Now, I know you're thinking, "I already knew that! Everybody knows that! Why not just say you noticed it's about the Trojan War, and be done with the obvious. Jeeze!" To which our heroine responds, "Look, I never promised y'all unique and exciting insights, just my thoughts, which are probably going to be the same thoughts that everyone in the history of the reading of this poem has thought."

Except, now I know why everyone thinks Agamemnon is such a weenie at the beginning of the poem. Because he is! He's selfish, immature and a bad leader of men. I'm not at all surprised that Achilles is teed off at him. But I am also very, very curious whether he stays this way. Something tells me he's going to have to eat crow for his bad behavior towards Achilles, and I wonder if that exercise in humility will ultimately change or redeem him.

Of course, this is probably what everyone wonders at page 93.

Saturday, March 31, 2007

Our Heroine Gives a Tip

Here is a tip, free of charge, from our heroine. If you are ever feeling gloomy, grim and in a dark state of mind, if your soul, such as it is, needs jacking up, then run, don't walk, to your nearest bookseller and buy Right Ho, Jeeves!. Of course, read the whole thing if you can, but if you can't, read the chapter entitled "Gussie Presents the Prizes."

This chapter, in which Gussie Fink-Nottle, incapable of uttering more than two consecutive words coherently, must give a speech at a British country grammar school, is one of the most hilarious things I have ever read.

That is because Gussie's friend Bertie Wooster, determined to help him in his hour of need, generously laces Fink-Nottle's morning o.j. with gin. Peeps familiar with Bertie already know that he has "yet to meet the trouble that cannot be dispersed with a few drinks taken in quick succession." Except in this case, Gussie has never had alcohol before, so hijinx totally ensue. Go. read. You can thank our heroine later.

Our Heroine Feels a Twinge of Guilt

Ok, ok, y'all, I just finished The Heart of the Matter, and I feel like a big meanie. I wish an eagle-eyed reader had let me know not to be so hell-bent for leather re: a certain "Scobie smackdown" I was demanding. That poor fella.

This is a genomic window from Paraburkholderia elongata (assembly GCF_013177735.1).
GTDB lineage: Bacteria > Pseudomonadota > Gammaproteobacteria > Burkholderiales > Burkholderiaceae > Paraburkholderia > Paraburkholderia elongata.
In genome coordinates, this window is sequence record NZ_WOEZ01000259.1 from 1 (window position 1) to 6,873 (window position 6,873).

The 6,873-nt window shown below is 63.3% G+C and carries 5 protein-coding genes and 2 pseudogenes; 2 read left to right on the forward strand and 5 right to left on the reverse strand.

I won't write any more about it so as not to give anything away. But I did want to share this lovely quote from the final chapter. Extrapolate from it what you will.

She said drearily, "Father, haven't you any comfort to give me?"

Oh, the conversations, he thought, that go on in a house after a death, the turnings over, the discussions, the questions, the demands -- so much noise round the edge of silence.

Our Heroine Sees A Movie

The Third Man, to be precise. The last of the Graham Greene noir movies to be shown at BAM, thank Heaven! Anyhow, it's no fault of the movie that I'm glad it's the last. The flick itself was solidly awesome. I'm repeating a thousand critics before me when I mention the zither score. Yes, it's as amazing as they say it is (and oddly creepy in it's unrelenting jauntiness). And the final chase scene through the underground drains is equally worth the praise heaped upon it.

But I throw my hands up in disgust at myself and ask, "Am I a book snob or what?!" I mean, I read in my Portable Graham Greene that the novel The Third Man was never meant to be published. That Greene felt you couldn't write a proper screenplay without first writing a fully-fleshed story. So he writes the novel The Third Man, always intending it to be a movie, then he does the screenplay adaptation, and then says that the movie is, "the finished state of the story." So, if ever there was a situation in which the movie is going to be head and shoulders above the book on which it's based, it's this one, right? Right. And yet...I still liked the book better.

Again, it's not the movie's fault, it's mine. I simply heart good potboiler prose, like this: